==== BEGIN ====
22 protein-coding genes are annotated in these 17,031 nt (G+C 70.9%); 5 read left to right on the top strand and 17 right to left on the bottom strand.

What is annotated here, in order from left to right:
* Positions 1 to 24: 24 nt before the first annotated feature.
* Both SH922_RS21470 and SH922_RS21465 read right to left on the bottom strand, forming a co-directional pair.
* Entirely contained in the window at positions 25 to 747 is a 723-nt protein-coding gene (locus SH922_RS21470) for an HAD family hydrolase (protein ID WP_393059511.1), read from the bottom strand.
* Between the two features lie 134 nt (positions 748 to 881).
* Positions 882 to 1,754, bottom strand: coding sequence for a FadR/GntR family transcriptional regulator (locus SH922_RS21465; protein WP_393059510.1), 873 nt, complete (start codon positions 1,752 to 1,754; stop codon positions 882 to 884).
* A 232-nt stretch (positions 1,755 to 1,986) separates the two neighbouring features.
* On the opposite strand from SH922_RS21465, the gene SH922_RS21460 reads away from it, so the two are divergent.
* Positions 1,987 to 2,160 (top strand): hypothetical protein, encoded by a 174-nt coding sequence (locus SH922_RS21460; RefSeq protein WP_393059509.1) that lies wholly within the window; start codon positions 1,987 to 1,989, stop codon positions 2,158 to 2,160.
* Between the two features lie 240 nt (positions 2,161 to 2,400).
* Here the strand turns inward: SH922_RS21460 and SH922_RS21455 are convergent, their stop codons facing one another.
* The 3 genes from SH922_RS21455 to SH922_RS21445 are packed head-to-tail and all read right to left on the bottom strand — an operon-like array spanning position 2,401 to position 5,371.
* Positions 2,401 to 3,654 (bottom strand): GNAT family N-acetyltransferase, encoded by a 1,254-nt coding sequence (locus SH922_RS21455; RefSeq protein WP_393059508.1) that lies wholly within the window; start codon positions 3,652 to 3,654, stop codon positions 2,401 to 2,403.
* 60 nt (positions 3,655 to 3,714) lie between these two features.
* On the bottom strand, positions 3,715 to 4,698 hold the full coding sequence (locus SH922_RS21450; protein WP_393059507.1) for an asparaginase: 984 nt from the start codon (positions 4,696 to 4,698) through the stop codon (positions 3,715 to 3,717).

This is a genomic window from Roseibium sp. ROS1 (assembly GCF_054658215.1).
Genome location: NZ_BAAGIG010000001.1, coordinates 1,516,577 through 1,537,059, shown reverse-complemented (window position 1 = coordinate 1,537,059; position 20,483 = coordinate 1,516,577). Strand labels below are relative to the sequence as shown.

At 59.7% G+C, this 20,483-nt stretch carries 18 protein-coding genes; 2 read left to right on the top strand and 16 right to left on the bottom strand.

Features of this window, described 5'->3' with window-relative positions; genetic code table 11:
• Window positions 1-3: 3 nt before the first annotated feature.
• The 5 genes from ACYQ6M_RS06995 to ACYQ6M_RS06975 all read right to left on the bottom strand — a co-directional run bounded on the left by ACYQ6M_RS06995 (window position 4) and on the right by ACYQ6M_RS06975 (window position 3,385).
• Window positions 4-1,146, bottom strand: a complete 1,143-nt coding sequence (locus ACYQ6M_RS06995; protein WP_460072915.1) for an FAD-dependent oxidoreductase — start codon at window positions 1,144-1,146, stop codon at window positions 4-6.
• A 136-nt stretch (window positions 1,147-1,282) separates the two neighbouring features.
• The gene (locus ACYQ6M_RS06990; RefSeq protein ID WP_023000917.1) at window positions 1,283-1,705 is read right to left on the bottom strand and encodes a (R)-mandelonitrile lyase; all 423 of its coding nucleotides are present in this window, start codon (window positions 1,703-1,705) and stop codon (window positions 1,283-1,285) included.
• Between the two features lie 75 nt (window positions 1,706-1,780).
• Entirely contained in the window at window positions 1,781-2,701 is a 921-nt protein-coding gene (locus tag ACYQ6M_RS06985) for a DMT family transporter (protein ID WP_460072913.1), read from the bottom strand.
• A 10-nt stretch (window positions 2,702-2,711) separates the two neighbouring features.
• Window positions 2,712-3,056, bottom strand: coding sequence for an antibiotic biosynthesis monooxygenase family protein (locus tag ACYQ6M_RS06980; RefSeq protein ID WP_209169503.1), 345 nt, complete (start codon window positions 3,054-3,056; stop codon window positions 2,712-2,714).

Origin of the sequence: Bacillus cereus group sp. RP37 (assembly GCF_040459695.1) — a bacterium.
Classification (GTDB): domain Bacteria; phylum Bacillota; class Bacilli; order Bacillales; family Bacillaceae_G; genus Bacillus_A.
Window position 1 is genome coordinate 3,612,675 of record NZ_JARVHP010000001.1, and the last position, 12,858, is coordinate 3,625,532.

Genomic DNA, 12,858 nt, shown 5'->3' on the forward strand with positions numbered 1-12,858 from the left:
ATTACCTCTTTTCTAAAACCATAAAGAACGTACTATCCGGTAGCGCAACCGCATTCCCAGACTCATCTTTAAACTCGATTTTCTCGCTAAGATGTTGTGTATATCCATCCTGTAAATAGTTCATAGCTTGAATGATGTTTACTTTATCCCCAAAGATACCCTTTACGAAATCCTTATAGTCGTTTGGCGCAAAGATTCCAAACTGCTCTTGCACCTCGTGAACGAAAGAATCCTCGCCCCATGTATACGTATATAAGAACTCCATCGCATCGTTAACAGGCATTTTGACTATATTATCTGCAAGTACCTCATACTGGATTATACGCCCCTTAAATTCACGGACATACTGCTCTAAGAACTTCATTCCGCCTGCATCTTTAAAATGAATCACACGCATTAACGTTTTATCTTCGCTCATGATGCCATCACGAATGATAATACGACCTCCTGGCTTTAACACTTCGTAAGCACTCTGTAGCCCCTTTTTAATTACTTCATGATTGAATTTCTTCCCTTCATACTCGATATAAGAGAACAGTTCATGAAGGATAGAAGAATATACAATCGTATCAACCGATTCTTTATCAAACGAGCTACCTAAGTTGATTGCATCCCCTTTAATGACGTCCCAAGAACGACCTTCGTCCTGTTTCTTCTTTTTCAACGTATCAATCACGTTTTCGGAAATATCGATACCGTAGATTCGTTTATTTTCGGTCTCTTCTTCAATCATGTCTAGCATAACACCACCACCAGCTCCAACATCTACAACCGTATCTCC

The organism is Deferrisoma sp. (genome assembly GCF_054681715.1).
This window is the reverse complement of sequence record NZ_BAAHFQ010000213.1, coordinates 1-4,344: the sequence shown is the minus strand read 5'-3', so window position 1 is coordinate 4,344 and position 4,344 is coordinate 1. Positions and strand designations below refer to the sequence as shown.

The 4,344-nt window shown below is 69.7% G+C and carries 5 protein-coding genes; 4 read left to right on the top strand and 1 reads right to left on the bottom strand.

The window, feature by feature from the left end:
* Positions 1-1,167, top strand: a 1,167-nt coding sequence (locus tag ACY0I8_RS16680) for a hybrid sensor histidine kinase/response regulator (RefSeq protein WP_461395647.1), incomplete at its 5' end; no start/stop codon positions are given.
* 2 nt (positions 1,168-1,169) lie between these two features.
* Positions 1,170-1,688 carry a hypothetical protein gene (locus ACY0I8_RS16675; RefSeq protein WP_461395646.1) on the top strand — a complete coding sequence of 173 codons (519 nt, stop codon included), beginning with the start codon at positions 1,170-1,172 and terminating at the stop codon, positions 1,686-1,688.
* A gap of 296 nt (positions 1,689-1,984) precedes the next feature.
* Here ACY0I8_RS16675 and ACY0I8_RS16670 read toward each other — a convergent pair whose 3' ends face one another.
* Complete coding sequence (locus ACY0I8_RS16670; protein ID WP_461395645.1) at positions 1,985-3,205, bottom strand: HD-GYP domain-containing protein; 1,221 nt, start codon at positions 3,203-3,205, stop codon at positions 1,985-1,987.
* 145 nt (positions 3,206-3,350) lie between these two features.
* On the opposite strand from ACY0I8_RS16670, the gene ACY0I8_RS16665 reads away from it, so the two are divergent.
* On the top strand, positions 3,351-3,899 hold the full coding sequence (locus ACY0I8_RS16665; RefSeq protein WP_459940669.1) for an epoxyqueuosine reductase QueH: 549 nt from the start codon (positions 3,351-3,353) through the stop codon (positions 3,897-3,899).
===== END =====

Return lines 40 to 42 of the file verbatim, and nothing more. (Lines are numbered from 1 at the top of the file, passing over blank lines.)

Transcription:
* 2 nt (positions 1,168-1,169) lie between these two features.
* Positions 1,170-1,688 carry a hypothetical protein gene (locus ACY0I8_RS16675; RefSeq protein WP_461395646.1) on the top strand — a complete coding sequence of 173 codons (519 nt, stop codon included), beginning with the start codon at positions 1,170-1,172 and terminating at the stop codon, positions 1,686-1,688.
* A gap of 296 nt (positions 1,689-1,984) precedes the next feature.